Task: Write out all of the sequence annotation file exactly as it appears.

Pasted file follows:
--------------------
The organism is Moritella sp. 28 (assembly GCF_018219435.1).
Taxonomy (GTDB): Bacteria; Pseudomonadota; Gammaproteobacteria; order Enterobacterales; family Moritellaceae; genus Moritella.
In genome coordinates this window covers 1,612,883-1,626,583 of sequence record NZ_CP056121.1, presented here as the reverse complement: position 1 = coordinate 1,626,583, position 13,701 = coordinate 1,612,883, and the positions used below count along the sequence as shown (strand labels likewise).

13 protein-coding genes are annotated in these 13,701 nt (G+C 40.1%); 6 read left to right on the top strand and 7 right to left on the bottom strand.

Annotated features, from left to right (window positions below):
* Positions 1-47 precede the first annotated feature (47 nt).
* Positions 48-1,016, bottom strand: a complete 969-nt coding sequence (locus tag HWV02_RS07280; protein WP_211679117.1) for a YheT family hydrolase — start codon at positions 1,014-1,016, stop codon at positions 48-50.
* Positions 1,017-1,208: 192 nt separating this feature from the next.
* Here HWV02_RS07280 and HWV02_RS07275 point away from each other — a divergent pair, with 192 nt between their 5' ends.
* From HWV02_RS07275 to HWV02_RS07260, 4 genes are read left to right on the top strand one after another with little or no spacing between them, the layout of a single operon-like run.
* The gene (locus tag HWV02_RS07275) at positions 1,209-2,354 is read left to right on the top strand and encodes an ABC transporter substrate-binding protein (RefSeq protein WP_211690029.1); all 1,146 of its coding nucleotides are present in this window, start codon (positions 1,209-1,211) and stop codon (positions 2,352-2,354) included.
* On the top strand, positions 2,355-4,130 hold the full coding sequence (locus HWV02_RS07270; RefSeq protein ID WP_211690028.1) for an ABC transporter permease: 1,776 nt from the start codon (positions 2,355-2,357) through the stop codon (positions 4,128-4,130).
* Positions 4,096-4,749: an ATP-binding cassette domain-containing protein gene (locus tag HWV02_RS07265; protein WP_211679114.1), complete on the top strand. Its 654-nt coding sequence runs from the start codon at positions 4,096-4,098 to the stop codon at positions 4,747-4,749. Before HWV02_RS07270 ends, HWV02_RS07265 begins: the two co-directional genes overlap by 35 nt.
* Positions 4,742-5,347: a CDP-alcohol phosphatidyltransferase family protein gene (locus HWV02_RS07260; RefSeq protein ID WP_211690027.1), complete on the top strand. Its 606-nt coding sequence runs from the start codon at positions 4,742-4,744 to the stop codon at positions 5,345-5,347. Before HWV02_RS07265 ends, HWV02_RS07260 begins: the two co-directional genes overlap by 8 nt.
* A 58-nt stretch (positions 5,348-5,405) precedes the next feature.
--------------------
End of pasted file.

The organism is Moritella sp. 28 (assembly GCF_018219435.1).
Taxonomy (GTDB): Bacteria; Pseudomonadota; Gammaproteobacteria; order Enterobacterales; family Moritellaceae; genus Moritella.
In genome coordinates this window covers 1,612,883-1,626,583 of sequence record NZ_CP056121.1, presented here as the reverse complement: position 1 = coordinate 1,626,583, position 13,701 = coordinate 1,612,883, and the positions used below count along the sequence as shown (strand labels likewise).

13 protein-coding genes are annotated in these 13,701 nt (G+C 40.1%); 6 read left to right on the top strand and 7 right to left on the bottom strand.

Annotated features, from left to right (window positions below):
* Positions 1-47 precede the first annotated feature (47 nt).
* Positions 48-1,016, bottom strand: a complete 969-nt coding sequence (locus tag HWV02_RS07280; protein WP_211679117.1) for a YheT family hydrolase — start codon at positions 1,014-1,016, stop codon at positions 48-50.
* Positions 1,017-1,208: 192 nt separating this feature from the next.
* Here HWV02_RS07280 and HWV02_RS07275 point away from each other — a divergent pair, with 192 nt between their 5' ends.
* From HWV02_RS07275 to HWV02_RS07260, 4 genes are read left to right on the top strand one after another with little or no spacing between them, the layout of a single operon-like run.
* The gene (locus tag HWV02_RS07275) at positions 1,209-2,354 is read left to right on the top strand and encodes an ABC transporter substrate-binding protein (RefSeq protein WP_211690029.1); all 1,146 of its coding nucleotides are present in this window, start codon (positions 1,209-1,211) and stop codon (positions 2,352-2,354) included.
* On the top strand, positions 2,355-4,130 hold the full coding sequence (locus HWV02_RS07270; RefSeq protein ID WP_211690028.1) for an ABC transporter permease: 1,776 nt from the start codon (positions 2,355-2,357) through the stop codon (positions 4,128-4,130).
* Positions 4,096-4,749: an ATP-binding cassette domain-containing protein gene (locus tag HWV02_RS07265; protein WP_211679114.1), complete on the top strand. Its 654-nt coding sequence runs from the start codon at positions 4,096-4,098 to the stop codon at positions 4,747-4,749. Before HWV02_RS07270 ends, HWV02_RS07265 begins: the two co-directional genes overlap by 35 nt.
* Positions 4,742-5,347: a CDP-alcohol phosphatidyltransferase family protein gene (locus HWV02_RS07260; RefSeq protein ID WP_211690027.1), complete on the top strand. Its 606-nt coding sequence runs from the start codon at positions 4,742-4,744 to the stop codon at positions 5,345-5,347. Before HWV02_RS07265 ends, HWV02_RS07260 begins: the two co-directional genes overlap by 8 nt.
* A 58-nt stretch (positions 5,348-5,405) precedes the next feature.